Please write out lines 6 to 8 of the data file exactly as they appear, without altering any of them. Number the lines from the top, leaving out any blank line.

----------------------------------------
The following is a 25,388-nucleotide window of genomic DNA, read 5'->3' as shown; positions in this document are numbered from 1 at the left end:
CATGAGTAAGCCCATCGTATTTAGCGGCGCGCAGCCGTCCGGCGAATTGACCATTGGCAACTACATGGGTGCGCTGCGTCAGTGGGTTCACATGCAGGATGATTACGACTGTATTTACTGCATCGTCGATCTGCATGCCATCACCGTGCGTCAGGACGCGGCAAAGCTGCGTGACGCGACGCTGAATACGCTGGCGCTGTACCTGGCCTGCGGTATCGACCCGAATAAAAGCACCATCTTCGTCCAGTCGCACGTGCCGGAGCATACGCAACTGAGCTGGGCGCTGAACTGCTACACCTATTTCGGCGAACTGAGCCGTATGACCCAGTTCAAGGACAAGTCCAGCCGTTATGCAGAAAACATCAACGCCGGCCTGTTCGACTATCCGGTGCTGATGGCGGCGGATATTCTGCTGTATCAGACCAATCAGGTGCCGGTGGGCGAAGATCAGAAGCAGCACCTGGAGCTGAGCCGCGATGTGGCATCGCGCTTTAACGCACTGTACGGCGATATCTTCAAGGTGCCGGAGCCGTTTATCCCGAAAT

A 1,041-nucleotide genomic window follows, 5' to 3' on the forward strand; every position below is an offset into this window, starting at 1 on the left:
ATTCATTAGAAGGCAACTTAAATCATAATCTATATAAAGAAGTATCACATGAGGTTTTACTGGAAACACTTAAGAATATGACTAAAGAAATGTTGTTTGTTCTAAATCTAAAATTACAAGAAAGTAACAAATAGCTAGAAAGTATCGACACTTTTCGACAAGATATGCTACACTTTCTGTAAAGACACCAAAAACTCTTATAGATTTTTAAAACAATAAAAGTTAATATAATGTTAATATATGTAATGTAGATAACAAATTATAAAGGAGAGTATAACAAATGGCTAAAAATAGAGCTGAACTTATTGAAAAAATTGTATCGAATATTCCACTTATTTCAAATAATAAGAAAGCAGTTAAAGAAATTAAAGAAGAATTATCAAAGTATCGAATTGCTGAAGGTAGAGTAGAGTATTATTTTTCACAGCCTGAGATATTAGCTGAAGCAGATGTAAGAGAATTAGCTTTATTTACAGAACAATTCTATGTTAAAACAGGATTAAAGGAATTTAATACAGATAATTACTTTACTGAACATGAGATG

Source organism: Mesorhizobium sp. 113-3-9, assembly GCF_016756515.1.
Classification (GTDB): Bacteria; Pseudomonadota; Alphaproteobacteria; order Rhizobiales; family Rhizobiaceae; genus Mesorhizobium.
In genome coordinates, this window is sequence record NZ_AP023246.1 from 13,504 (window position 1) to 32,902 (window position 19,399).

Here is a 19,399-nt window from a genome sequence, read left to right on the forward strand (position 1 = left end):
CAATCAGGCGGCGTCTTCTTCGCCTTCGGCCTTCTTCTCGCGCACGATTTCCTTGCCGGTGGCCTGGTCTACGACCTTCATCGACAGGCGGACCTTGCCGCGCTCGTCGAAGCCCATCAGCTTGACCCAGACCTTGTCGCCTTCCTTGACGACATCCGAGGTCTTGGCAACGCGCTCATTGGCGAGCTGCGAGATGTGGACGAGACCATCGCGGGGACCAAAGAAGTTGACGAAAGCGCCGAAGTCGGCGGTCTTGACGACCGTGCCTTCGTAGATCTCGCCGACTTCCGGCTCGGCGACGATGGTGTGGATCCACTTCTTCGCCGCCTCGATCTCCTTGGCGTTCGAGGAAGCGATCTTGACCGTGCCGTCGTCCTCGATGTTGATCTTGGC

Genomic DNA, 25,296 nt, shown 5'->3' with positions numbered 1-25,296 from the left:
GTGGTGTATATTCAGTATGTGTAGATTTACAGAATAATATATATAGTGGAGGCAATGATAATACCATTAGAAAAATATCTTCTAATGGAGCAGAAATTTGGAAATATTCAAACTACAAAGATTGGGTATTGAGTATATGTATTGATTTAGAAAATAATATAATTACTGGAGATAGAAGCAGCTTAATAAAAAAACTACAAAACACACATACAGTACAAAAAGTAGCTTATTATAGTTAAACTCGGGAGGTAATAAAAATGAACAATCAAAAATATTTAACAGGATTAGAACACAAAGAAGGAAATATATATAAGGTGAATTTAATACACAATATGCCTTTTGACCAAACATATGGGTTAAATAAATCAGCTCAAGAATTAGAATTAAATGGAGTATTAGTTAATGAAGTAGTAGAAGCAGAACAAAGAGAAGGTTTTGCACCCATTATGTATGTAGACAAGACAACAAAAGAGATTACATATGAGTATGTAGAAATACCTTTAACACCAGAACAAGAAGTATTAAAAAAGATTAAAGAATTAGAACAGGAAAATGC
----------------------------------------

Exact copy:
Classification (GTDB): Bacteria; Pseudomonadota; Alphaproteobacteria; order Rhizobiales; family Rhizobiaceae; genus Mesorhizobium.
In genome coordinates, this window is sequence record NZ_AP023246.1 from 13,504 (window position 1) to 32,902 (window position 19,399).

Here is a 19,399-nt window from a genome sequence, read left to right on the forward strand (position 1 = left end):